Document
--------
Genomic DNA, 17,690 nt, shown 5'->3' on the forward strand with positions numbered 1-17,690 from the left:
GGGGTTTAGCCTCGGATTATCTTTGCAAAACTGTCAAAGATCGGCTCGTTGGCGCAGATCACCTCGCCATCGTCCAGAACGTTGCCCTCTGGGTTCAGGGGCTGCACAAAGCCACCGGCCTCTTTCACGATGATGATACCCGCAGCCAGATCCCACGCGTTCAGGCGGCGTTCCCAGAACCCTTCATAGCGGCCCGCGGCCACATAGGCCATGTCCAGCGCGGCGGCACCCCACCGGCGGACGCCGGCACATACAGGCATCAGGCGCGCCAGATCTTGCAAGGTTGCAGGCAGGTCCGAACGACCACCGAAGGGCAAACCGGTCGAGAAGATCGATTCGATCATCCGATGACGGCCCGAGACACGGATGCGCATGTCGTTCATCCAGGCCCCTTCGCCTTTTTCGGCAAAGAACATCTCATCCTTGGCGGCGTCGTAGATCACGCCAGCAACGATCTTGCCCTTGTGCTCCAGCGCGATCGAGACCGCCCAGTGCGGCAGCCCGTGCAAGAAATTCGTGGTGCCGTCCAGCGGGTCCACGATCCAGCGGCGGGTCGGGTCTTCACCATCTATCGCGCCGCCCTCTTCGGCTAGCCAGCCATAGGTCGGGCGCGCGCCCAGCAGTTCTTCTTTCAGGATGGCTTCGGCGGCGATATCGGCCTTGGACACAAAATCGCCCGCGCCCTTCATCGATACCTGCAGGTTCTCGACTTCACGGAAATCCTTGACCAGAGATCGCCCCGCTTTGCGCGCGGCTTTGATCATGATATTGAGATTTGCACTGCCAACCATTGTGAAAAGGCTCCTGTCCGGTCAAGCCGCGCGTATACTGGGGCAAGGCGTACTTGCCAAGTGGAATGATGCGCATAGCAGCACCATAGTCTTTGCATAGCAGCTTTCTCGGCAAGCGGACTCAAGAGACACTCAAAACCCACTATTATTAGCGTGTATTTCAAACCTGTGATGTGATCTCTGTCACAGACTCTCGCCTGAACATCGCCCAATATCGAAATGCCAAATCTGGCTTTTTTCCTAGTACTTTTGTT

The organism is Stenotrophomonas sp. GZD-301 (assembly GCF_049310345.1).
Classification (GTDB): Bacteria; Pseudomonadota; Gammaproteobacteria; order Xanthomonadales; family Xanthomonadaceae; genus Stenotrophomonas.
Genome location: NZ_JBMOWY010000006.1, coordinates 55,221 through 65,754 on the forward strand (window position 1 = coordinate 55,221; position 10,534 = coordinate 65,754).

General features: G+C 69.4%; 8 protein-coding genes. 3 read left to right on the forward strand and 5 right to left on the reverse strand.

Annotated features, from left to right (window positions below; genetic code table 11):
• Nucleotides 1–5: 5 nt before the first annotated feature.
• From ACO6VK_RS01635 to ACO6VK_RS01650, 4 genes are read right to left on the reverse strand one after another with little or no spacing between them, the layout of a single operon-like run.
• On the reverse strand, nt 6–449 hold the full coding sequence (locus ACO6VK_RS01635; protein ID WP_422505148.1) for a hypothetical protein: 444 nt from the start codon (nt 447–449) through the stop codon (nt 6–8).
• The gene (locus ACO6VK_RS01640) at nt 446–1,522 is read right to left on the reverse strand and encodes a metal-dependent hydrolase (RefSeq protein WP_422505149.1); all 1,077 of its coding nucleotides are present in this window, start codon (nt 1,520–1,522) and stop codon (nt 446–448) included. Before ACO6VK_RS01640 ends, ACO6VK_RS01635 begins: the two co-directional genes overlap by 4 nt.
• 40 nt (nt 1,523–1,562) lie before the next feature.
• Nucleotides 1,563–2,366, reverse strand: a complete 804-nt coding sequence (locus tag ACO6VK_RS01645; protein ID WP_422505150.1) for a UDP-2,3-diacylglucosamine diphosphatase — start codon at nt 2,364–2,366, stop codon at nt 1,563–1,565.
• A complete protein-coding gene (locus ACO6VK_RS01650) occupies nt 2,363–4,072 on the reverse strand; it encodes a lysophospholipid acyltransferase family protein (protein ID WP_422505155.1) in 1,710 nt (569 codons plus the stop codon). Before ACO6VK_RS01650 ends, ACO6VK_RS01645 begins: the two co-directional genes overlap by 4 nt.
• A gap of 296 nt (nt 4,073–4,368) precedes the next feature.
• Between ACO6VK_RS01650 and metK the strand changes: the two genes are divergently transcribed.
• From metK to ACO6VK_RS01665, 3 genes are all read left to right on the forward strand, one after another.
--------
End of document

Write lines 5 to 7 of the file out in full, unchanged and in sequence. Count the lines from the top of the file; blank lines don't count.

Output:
Genome location: NZ_JBMOWY010000006.1, coordinates 55,221 through 65,754 on the forward strand (window position 1 = coordinate 55,221; position 10,534 = coordinate 65,754).

General features: G+C 69.4%; 8 protein-coding genes. 3 read left to right on the forward strand and 5 right to left on the reverse strand.

Annotated features, from left to right (window positions below; genetic code table 11):